On July 22, 2019, the annual issue came out from Floor Covering Weekly (FCW). It is the statistical report of the 2018 flooring industry in the US. Most of the data comes from Catalina, a research company, but FCW produces an excellent issue.
We love this report because it's very similar to the Canadian market, it gives a good idea of the trends in the US and what we can expect to see in Canada. It's a really good report to help all of us understand the breakdown of the industry, which portions of industry are growing fast, which ones are declining. The report shows a total industry of US$27.17 billion, industry growth of 5.7% in 2018 over 2017. A 5.7% growth rate in the industry is very healthy. We have seen a lot of growth over the past decade, very good for the industry as a whole.
Below is a screenshot from the report, breaking down each segment and the volumes. These are manufacture costs:
Carpet and area rugs remain the largest portion of the industry representing 43.1% of the market. That's about US$11.72 billion in annual revenues (at manufacture cost, retail is much higher). The next largest is the ceramic & porcelain floor and wall tile, that is about 14.4% of the market $3.9 billion. Followed by hardwood flooring (included engineered hardwood) which is 13% (about $3.52 billion). LVT, which is the fastest-growing portion of the industry, is 12.6%. Sheet Vinyl and Vinyl Floor Tile is 6.8% ($1.85B). Stone at 5.6% ($1.53B). Laminate flooring at 3.4% (US$922M) and then the last 1% is a mixture of cork, some other plastic flooring, rubber and is just a bit of a catchall ($304M).
High-level trends are: laminate flooring and hardwoods/engineered flooring are reducing and LVT / Vinyl are growing rapidly. A key area of growth is seen especially in the LVT rigid core products (SPC and WPC). SPC core type flooring is exploding in 2018 and we see that same in 2019. The growth rate of LVT well over 40% in 2018 vs 2017. I fully expect the same growth numbers to continue this year.
A big part of the growth is because of the waterproof characteristics in vinyl, and the marketplace is falling in love with a lot of the different visuals and the advancements that we saw in that segment of the market. The laminate market, in turn, is responding with a waterproof version of their own, so I expect to see the growth in high-end laminate get back on track in 2019.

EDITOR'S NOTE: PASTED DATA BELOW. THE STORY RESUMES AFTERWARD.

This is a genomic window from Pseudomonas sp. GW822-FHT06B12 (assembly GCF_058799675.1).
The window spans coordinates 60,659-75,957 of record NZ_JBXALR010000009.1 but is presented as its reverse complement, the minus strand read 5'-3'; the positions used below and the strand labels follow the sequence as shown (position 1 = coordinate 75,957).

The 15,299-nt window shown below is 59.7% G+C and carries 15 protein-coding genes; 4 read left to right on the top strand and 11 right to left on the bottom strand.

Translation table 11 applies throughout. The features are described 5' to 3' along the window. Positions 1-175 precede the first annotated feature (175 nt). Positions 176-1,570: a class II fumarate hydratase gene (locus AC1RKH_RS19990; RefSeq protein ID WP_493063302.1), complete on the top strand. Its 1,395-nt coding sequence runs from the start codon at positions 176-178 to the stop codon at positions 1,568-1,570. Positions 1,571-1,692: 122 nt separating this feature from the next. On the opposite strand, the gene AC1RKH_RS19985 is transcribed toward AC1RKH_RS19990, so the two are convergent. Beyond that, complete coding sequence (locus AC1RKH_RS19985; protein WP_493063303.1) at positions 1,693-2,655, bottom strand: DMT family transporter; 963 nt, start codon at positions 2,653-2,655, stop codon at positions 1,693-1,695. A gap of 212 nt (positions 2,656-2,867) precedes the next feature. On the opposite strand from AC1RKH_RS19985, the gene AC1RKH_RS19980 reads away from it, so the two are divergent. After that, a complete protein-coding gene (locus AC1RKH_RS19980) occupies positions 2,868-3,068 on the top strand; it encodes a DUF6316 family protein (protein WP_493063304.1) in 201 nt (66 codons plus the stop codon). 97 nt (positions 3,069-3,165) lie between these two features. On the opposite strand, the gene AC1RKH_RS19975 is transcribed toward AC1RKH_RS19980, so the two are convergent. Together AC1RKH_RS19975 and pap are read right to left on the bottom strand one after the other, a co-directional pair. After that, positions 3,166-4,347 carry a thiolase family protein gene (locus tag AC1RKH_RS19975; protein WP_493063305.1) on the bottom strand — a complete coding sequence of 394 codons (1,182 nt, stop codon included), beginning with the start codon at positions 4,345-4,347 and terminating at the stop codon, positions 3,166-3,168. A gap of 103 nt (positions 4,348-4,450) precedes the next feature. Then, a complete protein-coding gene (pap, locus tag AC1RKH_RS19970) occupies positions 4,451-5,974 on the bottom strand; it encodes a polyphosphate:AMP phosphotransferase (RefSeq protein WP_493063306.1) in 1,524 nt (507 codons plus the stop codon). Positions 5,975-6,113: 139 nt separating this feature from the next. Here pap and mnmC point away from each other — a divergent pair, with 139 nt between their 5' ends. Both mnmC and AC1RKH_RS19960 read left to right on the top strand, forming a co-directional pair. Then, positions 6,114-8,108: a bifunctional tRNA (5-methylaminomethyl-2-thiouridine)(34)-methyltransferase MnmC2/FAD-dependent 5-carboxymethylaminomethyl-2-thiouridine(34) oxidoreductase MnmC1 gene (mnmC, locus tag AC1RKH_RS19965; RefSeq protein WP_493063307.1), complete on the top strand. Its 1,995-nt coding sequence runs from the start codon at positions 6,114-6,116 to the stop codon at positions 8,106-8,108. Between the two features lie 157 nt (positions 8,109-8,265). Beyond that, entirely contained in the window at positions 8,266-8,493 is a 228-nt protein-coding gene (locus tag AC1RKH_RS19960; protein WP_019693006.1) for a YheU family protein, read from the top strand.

Great Vancouver, Richmond markets
Understanding the Great Vancouver / Lower mainland flooring markets, I think that the trend we’ve seen is very similar to these USA numbers. From what we have seen from our Richmond, BC location along with numerous colleagues I talked to in the industry, we have seen the LVT / SPC flooring category explode in popularity. It has taken a huge percentage of the market share, and a lot of that is taken away from the solid hardwood and engineered hardwood segments. We have also seen lower priced laminate (like 8mm products) drop as well, as the switch to a low priced vinyl is attractive to many consumers.
Waterproof and water-resistant are terms we hear our customers use a lot. So that trend is something we have seen in Vancouver as well.
We know numerous Executives of large American and International companies and they have an interesting take: they feel that premium laminate flooring (as an example, 12mm with water-resistant characteristics) are holding their own. In fact, in some segments, that portion of the market has grown very nicely. The issue for these large players is the price point, low feature laminate products, have been completely replaced. “We can’t give away low feature thin laminate flooring” is a quote one of them gave me. There is another gentleman from a European group and he comments that laminate flooring is there core offering of premium laminate flooring is not reducing at all, it is growing. Their laminate flooring is doing even better in big box type environments (Home Depot, Lowe’s) but it's the cheaper lower laminate flooring, with fewer features and benefits, that are being replaced by the LVT category. That seems to be a common observation.